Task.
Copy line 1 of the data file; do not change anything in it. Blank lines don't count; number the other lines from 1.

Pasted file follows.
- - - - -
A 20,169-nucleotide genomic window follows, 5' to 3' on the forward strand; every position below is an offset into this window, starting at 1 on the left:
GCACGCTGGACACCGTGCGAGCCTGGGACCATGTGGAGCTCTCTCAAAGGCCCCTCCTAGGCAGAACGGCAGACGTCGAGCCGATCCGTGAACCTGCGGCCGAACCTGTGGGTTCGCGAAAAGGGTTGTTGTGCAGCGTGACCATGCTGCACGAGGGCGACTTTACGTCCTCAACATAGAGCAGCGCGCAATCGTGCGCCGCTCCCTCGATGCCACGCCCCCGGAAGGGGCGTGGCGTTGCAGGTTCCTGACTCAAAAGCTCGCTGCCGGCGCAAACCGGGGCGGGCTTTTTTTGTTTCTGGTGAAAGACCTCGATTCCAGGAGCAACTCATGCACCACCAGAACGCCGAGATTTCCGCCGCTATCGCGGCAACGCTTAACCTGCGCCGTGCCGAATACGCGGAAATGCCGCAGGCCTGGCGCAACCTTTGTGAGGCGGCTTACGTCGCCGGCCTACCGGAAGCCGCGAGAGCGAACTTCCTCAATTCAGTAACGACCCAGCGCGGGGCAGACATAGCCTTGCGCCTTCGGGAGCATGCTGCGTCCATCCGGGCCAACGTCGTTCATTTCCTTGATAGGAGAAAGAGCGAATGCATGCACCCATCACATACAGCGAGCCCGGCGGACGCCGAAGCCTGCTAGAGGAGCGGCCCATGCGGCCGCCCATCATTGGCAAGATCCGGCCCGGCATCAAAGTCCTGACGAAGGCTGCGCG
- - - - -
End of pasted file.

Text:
A 20,169-nucleotide genomic window follows, 5' to 3' on the forward strand; every position below is an offset into this window, starting at 1 on the left: